RusKiN, John 1819-1900 3285

The Sky
Principles of Art
Work
Sibylline Leaves

Want of Self-Knowledge

The Responsibility of a Rich Man

Art and Decadence

Infinity

The Society of Nature

All Carving and No Meat

Modern Greatness

The Coronation of the Whirlwind

Sacrifices that Make Ashamed

Oppression under the Sun

Mercantile Panics

Immortality of the Bible

Dissectors and Dreamers



VI

LIVED PAGE

RUSKIN, John — Continued

Sibylline Leaves — Continued
The Use of Beauty
Respectability of Art
Opinions

The Necessity of Work
On War
Base Criticism
Education

Sainte-Beuve, Charles Augustin 1804-1869 3320

A Typical Man of the World

Saintsbury, George Edward Bateman 1845- 3336

On Parton's « Voltaire"

SCHELLING, FRIEDRICH WiLHELM JOSEPH VON 1775-1854 3340

Nature and Art

Schiller, Johann Christoph Friedrich von 1759-1805 3348

Man and the Universe
The Impulse to Play as the Cause of Progress

Schlegel, August Wilhelm von 1767-1845 3358

The Greek Theatre

Schopenhauer. Arthur 1788-1860 3365

Books and Authorship
The Vanity of Existence
Parables

The Apple Tree and the Fir

The Young Oak

The Balloon Mystery

The Varnish of Nature

The Cathedral in Mayence

The Fate of Samson

Enlightened Rationalists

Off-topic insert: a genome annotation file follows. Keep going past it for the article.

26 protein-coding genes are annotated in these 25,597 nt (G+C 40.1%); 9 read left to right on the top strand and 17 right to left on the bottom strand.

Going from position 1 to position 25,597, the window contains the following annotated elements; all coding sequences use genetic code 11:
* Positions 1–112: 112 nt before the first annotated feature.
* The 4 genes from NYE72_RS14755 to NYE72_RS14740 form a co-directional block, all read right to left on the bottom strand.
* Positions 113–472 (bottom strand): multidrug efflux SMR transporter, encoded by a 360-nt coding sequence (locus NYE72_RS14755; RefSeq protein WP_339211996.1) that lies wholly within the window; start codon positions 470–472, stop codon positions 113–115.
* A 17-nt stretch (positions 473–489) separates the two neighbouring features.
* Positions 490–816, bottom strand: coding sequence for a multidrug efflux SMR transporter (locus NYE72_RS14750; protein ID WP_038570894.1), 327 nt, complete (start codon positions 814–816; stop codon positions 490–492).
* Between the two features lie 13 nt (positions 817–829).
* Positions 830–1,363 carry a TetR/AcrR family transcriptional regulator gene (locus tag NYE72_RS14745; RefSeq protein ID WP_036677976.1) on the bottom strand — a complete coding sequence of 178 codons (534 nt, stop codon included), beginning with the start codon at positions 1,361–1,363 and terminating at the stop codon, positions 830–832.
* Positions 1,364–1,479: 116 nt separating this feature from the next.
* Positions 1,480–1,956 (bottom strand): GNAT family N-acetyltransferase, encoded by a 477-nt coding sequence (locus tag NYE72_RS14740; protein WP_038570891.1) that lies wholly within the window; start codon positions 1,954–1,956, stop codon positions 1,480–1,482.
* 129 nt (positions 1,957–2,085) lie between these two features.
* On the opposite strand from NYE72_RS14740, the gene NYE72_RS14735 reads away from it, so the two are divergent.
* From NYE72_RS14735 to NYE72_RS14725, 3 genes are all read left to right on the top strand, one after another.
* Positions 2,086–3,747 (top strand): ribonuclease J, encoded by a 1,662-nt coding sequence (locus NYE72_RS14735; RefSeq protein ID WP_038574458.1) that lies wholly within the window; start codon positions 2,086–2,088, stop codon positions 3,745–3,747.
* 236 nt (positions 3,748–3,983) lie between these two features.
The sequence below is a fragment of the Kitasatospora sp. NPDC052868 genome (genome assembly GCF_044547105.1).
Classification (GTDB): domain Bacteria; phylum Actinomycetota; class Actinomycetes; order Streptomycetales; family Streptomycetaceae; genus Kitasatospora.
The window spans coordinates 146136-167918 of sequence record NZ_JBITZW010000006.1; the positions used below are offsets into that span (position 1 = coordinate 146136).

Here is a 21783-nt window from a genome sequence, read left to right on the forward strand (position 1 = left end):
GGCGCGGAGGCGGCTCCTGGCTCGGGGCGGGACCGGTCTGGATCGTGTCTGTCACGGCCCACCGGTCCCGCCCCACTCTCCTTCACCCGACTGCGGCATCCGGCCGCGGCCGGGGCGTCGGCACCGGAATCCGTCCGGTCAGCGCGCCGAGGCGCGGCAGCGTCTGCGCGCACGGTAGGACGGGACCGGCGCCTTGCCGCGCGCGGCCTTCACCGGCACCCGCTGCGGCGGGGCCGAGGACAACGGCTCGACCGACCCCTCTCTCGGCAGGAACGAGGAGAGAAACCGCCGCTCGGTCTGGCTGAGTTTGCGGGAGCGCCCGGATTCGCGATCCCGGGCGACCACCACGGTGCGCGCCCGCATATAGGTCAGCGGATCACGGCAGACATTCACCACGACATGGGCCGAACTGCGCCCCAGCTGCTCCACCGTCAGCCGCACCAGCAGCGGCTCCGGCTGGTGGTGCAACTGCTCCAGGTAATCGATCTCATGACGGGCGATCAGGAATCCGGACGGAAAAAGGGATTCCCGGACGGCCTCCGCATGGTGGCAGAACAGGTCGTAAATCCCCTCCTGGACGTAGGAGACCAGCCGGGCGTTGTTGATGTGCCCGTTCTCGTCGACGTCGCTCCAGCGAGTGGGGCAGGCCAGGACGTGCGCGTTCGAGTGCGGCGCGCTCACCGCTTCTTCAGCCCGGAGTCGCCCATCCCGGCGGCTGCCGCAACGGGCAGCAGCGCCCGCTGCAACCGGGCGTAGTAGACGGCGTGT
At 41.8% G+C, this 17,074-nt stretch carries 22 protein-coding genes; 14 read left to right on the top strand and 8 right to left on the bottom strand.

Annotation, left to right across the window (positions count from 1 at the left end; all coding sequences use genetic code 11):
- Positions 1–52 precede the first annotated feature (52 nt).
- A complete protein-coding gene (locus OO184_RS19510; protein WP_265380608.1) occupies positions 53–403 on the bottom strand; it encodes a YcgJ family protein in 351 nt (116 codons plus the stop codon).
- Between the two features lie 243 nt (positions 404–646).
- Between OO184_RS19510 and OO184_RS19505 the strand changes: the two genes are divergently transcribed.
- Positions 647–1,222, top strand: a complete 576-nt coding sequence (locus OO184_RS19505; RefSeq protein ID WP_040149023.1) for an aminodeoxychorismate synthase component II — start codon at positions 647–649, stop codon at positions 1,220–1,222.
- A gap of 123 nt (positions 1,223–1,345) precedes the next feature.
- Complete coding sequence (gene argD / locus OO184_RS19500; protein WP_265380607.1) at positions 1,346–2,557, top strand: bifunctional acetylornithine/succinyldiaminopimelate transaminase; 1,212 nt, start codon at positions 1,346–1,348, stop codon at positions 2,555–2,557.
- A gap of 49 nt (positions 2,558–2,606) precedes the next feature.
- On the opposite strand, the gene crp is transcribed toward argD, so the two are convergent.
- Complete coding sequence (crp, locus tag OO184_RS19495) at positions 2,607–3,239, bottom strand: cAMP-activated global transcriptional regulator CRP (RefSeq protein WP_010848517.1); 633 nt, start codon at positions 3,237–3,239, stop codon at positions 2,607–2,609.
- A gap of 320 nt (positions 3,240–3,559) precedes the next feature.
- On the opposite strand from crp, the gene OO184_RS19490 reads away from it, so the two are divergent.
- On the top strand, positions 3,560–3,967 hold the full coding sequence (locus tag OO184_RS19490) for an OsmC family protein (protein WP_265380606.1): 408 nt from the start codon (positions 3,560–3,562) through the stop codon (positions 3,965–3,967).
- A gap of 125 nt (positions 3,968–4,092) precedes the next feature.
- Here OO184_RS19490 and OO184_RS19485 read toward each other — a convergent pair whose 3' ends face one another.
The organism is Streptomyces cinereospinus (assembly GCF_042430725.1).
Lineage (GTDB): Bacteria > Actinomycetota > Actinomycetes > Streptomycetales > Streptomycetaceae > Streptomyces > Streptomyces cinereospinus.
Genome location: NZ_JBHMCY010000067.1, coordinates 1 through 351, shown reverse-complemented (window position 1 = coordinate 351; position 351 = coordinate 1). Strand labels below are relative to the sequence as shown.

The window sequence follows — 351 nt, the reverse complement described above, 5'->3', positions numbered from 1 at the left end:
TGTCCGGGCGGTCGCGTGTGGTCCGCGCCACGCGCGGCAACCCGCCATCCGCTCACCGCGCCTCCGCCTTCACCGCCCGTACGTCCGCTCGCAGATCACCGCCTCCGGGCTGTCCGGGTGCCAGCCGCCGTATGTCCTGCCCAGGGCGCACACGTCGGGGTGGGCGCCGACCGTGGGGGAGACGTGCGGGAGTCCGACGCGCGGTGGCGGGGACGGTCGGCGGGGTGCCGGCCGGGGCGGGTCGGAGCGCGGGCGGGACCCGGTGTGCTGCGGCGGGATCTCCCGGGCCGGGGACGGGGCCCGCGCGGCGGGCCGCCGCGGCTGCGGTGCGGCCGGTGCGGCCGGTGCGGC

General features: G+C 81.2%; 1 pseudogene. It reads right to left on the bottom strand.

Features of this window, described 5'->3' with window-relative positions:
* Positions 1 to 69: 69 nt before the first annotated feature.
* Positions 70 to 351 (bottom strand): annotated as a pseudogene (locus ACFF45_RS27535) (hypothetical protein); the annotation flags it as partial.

Co-operation among Porcupines

Schreiner, Olive c. 1863- 3379

In a Ruined Chapel
The Gardens of Pleasure
In a Far-Off World
The Artist's Secret

Scott. Sir Walter 1 771-1832 3388

The Character and Habits of Swift
Lord Byron



Vll

LIVED PAGE

Selden, John 1584-1654 3398

Table-Talk

Changing Sides

Contracts

Evil Speaking

The Measure of Things

Wisdom

Wit

Women

Seneca, Lucius Ann^eus r. 4 B. C.-65 A. D. 3403

On Anger

S6vign4 Madame de 1626-1696 3410

A Bit of Parisian Gossip
An Artistic Funeral
To Madame de Grignan

Shaftesbury, The Earl of 1671-1713 3415

Degeneracy and the Passions

Shelley, Percy Bysshe 1792-1822 3419

Benevolence

On Good and Bad Actions

Ancient Literature and Modern Progress

Sidney, Sir Philip i 554-1 586 3426

The Uses of Poetry

The Universe No Chance Medley

Sigourney, Lydia H, 1791-1865 3433

The End of All Perfection

SiSMONDi, Jean Charles Leonard de 1773-1842 3436

Romantic Love and Petrarch's Poetry

Smiles, Samuel 18 12- 3439

Men Who Cannot Be Bought

Smith, Adam 1723- 1790 3449

Judging Others by Ourselves
The Division of Labor



VIU





LIVED


PAGE


Smith, Horace


1779-1849


3455


The Dignity of a True Joke






Ugly Women







Smith, Sydney 1771-1845 3468

Wit and Humor
Edgeworth on Bulls
Table-Talk

On a Habitual Bore

Monk Lewis's Tragedy of « Alfonso »

A Dinner Party

Classical Glory

Official Dress

Pulpit Eloquence

Impertinence of Opinion

Parasites

The Theatre

SoMERViLLE, Mary Fairfax 1780-1872 3479

The Laws of Music

Southey, Robert i 774-1 843 3488

Fame

The Doctor's Wise Sayings

School Learning

Lovers of Literature

Vanity of Human Fame

Retirement

Preaching to the Poor

Voluminous Trifling

Parliamentary Jokes

Book Madness

SOUVESTRE, EmILE 1806-1854 3497

Misanthropy and Repentance

Spencer, Herbert 1820- 3505

Evolution of the Professions
Meddlesome and Coddling Paternalism